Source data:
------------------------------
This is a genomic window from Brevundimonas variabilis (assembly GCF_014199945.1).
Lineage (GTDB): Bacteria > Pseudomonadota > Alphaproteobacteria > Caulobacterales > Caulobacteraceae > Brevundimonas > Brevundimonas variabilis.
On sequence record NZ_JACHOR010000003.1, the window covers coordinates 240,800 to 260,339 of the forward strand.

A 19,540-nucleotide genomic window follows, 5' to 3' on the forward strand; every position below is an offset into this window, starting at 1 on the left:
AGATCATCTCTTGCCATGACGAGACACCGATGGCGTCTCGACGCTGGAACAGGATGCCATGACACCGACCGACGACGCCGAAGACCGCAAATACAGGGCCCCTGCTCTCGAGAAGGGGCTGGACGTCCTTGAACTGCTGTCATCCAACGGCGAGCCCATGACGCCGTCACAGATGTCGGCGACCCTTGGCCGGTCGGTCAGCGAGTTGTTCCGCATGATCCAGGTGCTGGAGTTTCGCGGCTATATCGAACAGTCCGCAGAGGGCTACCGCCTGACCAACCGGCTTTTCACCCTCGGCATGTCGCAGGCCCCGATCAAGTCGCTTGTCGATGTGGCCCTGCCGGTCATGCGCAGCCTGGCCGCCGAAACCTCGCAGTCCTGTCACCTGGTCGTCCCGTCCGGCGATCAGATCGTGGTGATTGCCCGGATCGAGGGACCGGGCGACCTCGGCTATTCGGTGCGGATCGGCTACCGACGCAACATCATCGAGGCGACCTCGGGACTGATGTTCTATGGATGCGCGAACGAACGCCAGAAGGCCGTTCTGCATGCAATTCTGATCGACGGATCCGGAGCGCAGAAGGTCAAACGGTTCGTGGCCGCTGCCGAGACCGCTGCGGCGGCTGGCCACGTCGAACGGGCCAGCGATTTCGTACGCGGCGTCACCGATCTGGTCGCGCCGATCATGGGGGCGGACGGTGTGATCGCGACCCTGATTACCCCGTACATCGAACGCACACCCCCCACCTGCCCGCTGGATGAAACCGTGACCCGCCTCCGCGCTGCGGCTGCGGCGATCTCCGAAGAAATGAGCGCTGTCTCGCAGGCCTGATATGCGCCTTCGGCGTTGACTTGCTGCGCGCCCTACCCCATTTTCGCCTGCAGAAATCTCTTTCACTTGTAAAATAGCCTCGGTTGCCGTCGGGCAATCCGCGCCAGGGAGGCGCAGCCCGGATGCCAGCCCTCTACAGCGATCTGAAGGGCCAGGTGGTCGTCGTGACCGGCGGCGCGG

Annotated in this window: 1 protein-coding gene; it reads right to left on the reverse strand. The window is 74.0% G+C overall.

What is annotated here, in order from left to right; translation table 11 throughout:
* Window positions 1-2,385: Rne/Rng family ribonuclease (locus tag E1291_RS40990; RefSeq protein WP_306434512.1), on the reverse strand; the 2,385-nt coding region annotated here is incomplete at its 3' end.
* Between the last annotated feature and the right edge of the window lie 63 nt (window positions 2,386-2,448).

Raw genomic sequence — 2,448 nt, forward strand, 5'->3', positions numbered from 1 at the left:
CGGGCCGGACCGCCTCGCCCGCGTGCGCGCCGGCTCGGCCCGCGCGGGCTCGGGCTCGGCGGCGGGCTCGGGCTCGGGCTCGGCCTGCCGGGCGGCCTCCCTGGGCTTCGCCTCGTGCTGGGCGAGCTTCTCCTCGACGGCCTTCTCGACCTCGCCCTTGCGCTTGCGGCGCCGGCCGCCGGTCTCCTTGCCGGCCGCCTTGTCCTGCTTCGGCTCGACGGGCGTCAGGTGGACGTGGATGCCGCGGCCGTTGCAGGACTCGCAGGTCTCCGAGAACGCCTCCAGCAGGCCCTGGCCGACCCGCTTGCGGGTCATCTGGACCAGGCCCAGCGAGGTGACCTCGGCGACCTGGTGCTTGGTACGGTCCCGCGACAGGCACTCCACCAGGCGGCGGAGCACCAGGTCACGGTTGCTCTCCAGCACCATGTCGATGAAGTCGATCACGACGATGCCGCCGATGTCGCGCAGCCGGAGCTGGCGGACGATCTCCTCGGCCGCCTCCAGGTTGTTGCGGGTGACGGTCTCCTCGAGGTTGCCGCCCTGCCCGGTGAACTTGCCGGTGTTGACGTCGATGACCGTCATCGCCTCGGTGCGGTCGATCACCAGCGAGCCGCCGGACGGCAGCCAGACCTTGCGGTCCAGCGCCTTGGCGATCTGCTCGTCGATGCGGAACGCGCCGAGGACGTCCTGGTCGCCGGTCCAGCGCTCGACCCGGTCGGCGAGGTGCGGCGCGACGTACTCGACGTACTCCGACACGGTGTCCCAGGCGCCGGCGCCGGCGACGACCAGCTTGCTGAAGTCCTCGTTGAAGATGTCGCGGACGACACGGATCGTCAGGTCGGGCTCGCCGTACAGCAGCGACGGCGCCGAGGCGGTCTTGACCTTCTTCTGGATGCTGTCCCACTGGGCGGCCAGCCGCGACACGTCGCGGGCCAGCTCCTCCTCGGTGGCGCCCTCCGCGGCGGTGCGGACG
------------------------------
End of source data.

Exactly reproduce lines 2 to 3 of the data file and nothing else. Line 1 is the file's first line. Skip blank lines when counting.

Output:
Lineage (GTDB): Bacteria > Pseudomonadota > Alphaproteobacteria > Caulobacterales > Caulobacteraceae > Brevundimonas > Brevundimonas variabilis.
On sequence record NZ_JACHOR010000003.1, the window covers coordinates 240,800 to 260,339 of the forward strand.